The ‘Media Effects’ Model

There is no doubt that the media has become an essential aspect of our everyday lives. We depend on the media to entertain us, provide us with current news and also to educate us. Not only do most people underestimate the power of the mass media, they also disregard how influential it can be. Due to this, researchers tend to exploit this power and influence in order to accuse the mass media of portraying and presenting negative influences to their audiences.

David Gauntlett’s ’10 Things Wrong With the ‘Media Effects’ Model’ essentially argues the fact that the ‘media effect’s model has taken the wrong approach towards the “mass media, its audiences, and society in general”. Not only does Gauntlett’s article critique the methods and methodologies employed and utilised by researchers, it explores the notion that the media should not be blamed for having a direct impact on the audience’s behaviour, but instead researchers should begin by looking at society as a whole.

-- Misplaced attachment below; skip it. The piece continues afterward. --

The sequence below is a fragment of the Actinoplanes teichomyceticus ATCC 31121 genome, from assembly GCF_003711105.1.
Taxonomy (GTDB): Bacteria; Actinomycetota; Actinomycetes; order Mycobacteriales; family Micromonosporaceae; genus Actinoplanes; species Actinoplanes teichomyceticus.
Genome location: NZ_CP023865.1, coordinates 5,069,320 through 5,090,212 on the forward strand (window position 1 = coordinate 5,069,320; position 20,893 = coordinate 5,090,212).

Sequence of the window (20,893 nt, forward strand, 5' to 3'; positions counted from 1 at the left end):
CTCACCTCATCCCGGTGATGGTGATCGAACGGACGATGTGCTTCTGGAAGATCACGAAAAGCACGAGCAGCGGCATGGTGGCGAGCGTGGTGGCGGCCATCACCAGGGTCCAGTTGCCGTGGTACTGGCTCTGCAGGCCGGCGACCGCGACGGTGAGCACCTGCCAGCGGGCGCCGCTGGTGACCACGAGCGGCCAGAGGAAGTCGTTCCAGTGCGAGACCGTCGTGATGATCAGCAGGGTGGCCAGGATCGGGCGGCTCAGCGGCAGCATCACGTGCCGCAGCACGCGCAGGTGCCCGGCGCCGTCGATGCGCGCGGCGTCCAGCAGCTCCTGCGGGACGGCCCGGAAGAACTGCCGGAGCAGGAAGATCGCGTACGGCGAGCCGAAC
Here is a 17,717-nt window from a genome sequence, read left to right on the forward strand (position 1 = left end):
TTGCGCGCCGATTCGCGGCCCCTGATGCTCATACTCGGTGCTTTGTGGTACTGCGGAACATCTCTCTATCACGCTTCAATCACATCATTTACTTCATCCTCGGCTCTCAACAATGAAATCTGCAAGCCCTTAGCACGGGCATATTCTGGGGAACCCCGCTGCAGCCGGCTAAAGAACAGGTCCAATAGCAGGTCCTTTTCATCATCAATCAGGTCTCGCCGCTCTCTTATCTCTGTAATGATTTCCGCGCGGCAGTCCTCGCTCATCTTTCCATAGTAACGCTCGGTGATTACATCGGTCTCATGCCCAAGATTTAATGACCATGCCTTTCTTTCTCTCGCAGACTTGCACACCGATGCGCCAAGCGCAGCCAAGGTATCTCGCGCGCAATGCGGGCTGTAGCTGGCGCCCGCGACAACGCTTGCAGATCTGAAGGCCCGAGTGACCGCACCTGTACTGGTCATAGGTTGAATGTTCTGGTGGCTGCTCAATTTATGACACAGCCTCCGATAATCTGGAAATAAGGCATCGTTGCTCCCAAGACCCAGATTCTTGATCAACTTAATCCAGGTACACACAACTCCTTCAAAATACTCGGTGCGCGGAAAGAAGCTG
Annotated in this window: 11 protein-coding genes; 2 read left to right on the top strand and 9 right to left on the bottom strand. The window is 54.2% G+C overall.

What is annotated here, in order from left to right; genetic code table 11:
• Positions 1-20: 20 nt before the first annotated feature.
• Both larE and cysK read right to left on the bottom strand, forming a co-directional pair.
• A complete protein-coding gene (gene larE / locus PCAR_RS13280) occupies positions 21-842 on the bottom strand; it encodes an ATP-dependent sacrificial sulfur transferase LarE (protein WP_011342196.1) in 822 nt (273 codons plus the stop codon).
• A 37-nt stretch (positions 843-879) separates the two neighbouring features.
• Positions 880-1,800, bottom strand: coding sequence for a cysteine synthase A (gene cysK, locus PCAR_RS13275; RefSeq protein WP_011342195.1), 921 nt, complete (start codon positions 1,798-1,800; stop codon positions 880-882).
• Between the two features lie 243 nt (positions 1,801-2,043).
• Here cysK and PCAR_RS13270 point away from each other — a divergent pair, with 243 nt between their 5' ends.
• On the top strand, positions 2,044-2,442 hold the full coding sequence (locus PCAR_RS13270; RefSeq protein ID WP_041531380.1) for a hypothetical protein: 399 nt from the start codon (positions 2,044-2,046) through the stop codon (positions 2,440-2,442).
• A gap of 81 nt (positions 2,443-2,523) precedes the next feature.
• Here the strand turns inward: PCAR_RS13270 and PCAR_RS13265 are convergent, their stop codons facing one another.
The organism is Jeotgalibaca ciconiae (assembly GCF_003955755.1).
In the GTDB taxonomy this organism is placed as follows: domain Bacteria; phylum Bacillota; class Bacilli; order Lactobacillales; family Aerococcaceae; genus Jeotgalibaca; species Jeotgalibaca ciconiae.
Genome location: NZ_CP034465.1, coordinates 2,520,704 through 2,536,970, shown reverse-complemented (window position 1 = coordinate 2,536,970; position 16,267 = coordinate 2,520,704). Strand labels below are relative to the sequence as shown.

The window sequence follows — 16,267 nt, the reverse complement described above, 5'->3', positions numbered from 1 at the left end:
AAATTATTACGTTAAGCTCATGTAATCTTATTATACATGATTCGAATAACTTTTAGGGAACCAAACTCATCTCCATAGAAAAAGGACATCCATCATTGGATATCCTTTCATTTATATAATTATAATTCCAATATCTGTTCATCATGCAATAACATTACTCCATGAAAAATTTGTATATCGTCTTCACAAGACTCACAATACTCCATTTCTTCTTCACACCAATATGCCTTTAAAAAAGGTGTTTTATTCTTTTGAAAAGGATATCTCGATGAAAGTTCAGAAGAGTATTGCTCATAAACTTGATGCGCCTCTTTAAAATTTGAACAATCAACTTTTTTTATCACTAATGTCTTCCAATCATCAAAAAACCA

The ‘media effects’ approach, in this sense, comes at the problem backwards, by starting with the media and then trying to lasso connections from there on to social beings, rather than the other way around” – David Gauntlett

In particular, the notion that television makes you fat is a bit extreme. It’s not the television that makes you fat, how on earth can an electronic device such as the television make you fat? There are a variety of factors which can result in being a tad plump, such as level of physical activity, lifestyle, age, genetics, eating habits, socioeconomic status etc. Instead of blaming the media for having a direct impact on weight gain, we need to ask ourselves “What factors contribute to weight gain”, not “Does television make you fat”.


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